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Cat Scratch Fever

(Cat Scratch Disease)

Definition

Cat scratch fever is an infection from the scratch or bite of a cat, kitten, or sometimes a dog. This usually goes away without treatment, but it can become a serious condition that requires care from your doctor.

Causes    TOP

The bacteria that causes cat scratch fever are found in fleas. They are passed on to cats through flea bites. They are passed on to humans through a cat scratch or bite.

Risk Factors    TOP

The most common risk factor is being bitten or scratched by a cat or kitten.

Symptoms    TOP

Cat scratch fever may cause:

  • A crusting sore or blister that forms over the site of a cat scratch or bite
  • Swollen, painful lymph nodes
  • Low fever
  • Flu-like symptoms such as weakness, nausea, chills, loss of appetite, and body aches

Swollen Lymph Nodes

Copyright © Nucleus Medical Media, Inc.

Some people may develop complications such as a very high fever or pneumonia. Severe cases have caused infections of the brain ( encephalitis), hepatitis, and even death.

Diagnosis    TOP

Your doctor will ask about your symptoms and medical history. A physical exam will be done. If you remember that you were bitten or scratched by a cat, your doctor may be able to diagnose the disease based your symptoms. Your doctor may want a blood test if the diagnosis is not clear.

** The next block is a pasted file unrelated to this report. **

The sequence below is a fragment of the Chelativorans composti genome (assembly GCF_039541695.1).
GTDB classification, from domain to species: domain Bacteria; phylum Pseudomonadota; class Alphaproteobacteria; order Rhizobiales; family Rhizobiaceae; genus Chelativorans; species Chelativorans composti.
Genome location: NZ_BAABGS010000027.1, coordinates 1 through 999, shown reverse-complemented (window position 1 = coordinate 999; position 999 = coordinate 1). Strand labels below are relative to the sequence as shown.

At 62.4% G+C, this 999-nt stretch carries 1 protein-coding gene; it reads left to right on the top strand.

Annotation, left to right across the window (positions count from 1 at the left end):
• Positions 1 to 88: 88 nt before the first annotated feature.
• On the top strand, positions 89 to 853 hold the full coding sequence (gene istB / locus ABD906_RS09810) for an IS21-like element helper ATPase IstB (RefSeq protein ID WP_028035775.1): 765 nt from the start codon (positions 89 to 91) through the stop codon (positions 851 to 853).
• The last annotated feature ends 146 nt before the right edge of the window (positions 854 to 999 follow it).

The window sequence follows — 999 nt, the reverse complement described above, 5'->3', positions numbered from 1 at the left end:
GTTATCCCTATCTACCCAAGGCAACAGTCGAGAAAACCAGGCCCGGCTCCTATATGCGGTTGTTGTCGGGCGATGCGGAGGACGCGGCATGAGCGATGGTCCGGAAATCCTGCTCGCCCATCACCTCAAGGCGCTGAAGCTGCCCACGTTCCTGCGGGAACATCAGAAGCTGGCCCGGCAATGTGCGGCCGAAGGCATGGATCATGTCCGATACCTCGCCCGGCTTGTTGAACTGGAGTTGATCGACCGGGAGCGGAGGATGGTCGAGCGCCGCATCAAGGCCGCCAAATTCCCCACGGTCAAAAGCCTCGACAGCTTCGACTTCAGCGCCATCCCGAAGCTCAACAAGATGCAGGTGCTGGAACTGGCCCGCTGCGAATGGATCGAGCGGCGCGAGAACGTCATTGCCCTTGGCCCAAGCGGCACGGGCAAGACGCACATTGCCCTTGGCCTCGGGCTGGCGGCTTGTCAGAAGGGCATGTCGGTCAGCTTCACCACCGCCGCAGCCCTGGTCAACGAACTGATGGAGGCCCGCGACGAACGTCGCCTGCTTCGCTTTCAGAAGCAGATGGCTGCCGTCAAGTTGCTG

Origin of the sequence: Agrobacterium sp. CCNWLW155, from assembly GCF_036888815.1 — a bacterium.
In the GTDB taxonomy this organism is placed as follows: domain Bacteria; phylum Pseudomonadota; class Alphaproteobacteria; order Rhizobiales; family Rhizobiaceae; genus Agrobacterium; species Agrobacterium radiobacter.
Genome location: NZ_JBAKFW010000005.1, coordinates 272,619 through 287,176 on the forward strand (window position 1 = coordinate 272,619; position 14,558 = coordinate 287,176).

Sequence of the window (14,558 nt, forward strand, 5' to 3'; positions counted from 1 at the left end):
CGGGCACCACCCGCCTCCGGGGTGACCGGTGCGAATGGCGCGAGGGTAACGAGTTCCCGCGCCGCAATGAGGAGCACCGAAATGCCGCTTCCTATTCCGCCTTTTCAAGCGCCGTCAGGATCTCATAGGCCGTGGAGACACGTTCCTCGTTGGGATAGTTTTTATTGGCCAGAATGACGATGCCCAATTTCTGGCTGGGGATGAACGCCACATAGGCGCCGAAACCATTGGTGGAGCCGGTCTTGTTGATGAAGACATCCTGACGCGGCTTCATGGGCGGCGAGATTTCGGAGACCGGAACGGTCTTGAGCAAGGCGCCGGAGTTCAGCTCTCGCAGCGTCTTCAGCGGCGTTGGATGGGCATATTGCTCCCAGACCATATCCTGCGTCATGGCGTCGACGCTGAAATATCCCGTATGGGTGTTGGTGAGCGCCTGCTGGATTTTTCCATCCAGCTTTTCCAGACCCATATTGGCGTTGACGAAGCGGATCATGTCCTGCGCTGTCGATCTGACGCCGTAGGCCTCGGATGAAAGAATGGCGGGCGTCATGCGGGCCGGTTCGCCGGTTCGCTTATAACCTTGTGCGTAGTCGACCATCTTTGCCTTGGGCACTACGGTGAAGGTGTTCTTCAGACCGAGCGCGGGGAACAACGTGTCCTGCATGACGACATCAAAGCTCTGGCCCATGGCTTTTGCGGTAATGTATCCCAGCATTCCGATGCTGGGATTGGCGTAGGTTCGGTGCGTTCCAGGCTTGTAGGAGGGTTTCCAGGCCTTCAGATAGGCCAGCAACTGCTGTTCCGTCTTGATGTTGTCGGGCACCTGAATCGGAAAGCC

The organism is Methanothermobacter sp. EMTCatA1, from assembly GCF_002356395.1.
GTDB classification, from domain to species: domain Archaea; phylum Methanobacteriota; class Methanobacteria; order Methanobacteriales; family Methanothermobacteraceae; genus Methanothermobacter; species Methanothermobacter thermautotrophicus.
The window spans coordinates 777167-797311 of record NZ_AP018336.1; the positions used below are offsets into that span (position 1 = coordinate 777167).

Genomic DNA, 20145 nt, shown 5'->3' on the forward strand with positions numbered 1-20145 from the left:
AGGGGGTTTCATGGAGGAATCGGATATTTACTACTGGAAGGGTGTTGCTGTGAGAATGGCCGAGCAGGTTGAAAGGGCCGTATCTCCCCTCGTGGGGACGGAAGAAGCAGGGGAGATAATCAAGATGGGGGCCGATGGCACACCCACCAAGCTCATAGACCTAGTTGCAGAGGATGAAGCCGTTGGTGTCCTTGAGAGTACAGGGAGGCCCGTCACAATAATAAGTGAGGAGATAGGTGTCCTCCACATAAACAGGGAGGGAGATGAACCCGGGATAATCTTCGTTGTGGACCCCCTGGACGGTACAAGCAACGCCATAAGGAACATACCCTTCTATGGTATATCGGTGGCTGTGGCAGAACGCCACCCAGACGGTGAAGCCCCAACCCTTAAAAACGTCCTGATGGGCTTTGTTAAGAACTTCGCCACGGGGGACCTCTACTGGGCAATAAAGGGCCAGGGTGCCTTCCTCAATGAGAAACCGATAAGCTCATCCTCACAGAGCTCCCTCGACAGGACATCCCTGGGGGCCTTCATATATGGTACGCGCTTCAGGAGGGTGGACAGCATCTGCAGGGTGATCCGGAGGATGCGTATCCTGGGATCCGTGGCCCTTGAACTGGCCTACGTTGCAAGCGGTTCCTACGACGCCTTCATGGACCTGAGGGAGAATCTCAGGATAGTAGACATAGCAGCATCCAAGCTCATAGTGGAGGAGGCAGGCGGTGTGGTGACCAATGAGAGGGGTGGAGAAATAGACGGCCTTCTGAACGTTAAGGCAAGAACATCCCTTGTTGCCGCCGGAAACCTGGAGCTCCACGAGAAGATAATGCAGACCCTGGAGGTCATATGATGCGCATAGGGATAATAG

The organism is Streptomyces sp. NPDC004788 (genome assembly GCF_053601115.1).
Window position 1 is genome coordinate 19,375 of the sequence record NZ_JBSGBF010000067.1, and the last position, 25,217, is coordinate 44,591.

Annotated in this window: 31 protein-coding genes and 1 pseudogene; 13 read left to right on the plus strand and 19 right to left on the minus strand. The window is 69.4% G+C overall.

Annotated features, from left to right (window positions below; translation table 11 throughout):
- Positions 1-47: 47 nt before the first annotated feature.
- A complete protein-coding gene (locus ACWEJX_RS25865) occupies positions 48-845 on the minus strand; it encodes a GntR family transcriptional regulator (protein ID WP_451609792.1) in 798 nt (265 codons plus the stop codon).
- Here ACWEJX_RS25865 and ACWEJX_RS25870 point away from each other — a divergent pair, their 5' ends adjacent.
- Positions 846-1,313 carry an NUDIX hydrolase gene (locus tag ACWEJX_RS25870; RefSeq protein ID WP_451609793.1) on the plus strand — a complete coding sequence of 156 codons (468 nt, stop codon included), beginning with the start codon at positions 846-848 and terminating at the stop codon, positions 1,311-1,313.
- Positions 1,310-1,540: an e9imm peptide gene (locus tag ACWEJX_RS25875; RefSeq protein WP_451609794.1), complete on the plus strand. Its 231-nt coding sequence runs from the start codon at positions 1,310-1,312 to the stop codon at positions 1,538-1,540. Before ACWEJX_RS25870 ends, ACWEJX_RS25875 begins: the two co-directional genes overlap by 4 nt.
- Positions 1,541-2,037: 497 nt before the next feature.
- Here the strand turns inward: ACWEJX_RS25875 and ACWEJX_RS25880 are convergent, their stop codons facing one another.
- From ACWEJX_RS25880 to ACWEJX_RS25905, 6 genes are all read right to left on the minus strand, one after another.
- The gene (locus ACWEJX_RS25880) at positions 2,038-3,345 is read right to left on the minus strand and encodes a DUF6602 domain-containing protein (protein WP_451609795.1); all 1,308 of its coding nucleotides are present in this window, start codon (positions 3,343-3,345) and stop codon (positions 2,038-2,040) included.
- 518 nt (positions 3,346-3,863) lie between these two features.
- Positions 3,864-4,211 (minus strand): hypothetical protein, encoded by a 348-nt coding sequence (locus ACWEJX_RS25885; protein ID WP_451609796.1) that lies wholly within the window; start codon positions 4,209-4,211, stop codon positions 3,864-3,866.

Treatment    TOP

Cat-scratch fever usually clears up without treatment. Talk with your doctor about the best treatment plan for you. Treatment options include:

  • Over-the-counter pain relievers.
  • Antibiotics—If your doctor feels it is necessary, antibiotics can be prescribed to help prevent worsening infection or the spread of the infection to other parts of the body. This may be used especially if you are very ill or you have a weakened immune system.
  • Lymph node drainage—If a lymph node is very swollen or very painful, your doctor may drain it to help it heal and to relieve pain. To do this, your doctor will put a needle into the swollen node. Fluid inside the node will drain out through the needle.

Prevention    TOP

To help reduce your chances of cat scratch fever:

  • Keep your pets free of fleas.
  • Immediately wash any bites with soap and water.
  • Avoid situations when you may be scratched or bitten by a cat or a dog.

RESOURCES:

Centers for Disease Control and Prevention
https://www.cdc.gov

CANADIAN RESOURCES:

Canadian Veterinary Medical Association
https://www.canadianveterinarians.net

References:

Cat-scratch disease. Centers for Disease Control and Prevention website. Available at: https://www.cdc.gov/healthypets/diseases/cat-scratch.html. Updated April 30, 2014. Accessed December 6, 2017.
Cat-scratch disease. EBSCO DynaMed Plus website. Available at: http://www.dynamed.com/topics/dmp~AN~T115241/Cat-scratch-disease. Updated August 24, 2017. Accessed December 6, 2017.
Klotz SA, Ianas V, Elliott SP. Cat-scratch disease. Am Fam Physician. 2011;83(2):152-155.
Last reviewed December 2017 by EBSCO Medical Review Board David L. Horn, MD, FACP
Last Updated: 12/20/2014

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